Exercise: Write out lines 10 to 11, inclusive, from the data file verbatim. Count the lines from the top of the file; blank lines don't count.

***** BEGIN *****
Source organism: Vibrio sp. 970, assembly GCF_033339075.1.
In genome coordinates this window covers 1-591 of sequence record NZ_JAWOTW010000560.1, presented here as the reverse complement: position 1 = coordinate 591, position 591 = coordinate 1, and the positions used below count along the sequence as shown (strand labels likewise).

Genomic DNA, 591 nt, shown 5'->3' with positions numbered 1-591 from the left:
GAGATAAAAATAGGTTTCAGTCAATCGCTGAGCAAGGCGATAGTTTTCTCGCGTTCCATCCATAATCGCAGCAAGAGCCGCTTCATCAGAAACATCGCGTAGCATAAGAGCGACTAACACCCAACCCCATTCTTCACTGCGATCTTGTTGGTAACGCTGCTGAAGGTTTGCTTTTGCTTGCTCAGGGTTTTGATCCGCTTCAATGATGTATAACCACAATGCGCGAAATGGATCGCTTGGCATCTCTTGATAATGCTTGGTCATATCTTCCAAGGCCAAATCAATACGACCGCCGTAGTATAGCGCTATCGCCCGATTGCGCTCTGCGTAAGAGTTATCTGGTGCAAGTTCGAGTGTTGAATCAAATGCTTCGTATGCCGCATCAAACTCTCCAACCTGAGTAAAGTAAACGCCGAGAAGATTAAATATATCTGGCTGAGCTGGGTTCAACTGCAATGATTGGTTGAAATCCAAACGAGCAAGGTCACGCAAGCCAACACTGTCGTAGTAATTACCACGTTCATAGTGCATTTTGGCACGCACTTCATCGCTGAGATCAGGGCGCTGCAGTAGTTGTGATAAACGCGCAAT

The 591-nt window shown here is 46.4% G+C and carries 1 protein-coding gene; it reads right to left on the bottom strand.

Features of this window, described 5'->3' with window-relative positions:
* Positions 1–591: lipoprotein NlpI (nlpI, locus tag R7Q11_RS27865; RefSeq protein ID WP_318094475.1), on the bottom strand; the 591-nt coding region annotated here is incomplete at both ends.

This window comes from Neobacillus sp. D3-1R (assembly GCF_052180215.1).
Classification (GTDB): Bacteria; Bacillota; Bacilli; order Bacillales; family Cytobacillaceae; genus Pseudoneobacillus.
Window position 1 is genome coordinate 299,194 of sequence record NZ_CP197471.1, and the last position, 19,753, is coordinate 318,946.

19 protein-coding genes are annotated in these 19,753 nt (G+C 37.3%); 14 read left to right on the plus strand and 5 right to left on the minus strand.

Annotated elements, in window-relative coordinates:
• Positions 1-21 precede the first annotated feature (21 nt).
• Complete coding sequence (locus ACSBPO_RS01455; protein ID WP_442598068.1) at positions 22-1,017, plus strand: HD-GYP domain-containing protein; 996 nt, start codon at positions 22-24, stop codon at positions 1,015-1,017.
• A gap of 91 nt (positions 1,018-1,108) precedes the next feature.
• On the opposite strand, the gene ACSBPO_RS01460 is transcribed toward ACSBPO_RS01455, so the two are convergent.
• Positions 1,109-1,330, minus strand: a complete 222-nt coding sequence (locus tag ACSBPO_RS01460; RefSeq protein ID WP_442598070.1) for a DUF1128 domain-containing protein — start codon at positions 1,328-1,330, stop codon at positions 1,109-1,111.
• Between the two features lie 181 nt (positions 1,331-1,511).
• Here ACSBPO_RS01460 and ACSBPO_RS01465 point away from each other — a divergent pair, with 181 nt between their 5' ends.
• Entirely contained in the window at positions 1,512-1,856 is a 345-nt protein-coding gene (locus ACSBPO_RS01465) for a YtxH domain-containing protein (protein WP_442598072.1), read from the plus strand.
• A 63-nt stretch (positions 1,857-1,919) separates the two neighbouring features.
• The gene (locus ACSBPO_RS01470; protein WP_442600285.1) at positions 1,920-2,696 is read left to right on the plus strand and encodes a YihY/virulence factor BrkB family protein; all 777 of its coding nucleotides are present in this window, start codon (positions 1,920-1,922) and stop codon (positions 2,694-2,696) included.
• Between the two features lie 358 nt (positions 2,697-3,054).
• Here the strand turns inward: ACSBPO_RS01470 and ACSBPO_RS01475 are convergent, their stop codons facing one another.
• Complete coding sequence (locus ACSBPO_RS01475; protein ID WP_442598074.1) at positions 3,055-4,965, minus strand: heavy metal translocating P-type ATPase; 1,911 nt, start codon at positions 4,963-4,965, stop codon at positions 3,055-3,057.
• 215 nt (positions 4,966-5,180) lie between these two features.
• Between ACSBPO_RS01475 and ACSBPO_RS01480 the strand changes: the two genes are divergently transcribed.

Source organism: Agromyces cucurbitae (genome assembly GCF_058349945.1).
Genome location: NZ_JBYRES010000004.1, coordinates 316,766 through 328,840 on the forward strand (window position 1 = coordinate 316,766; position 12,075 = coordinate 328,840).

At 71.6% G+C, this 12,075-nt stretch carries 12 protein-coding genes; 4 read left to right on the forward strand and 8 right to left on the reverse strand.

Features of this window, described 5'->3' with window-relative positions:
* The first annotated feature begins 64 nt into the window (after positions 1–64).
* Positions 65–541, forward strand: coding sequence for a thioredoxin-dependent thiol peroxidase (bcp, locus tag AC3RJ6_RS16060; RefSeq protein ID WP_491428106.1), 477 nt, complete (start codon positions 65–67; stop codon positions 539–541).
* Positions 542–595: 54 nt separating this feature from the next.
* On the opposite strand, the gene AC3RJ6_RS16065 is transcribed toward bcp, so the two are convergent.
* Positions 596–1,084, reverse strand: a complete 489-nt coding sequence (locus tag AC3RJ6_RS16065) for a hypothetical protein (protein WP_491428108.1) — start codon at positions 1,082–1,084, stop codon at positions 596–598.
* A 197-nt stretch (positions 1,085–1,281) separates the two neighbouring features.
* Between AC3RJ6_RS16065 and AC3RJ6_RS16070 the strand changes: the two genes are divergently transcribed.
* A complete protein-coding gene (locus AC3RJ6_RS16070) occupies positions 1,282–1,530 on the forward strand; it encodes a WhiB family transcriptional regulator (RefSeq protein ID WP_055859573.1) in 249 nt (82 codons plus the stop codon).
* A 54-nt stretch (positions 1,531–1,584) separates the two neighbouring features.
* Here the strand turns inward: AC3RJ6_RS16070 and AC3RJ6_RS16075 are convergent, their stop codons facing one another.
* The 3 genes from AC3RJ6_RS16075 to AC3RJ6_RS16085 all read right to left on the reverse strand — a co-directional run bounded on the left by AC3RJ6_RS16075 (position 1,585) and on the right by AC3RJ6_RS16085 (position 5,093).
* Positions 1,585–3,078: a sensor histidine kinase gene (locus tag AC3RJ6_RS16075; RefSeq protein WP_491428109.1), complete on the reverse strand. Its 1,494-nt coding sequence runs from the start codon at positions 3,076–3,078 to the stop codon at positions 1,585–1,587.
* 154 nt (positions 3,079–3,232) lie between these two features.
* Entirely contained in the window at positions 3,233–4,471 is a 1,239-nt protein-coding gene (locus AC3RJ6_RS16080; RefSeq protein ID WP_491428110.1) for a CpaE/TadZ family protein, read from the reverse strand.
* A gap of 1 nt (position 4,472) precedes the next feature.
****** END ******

Window position 1 is genome coordinate 299,194 of sequence record NZ_CP197471.1, and the last position, 19,753, is coordinate 318,946.

19 protein-coding genes are annotated in these 19,753 nt (G+C 37.3%); 14 read left to right on the plus strand and 5 right to left on the minus strand.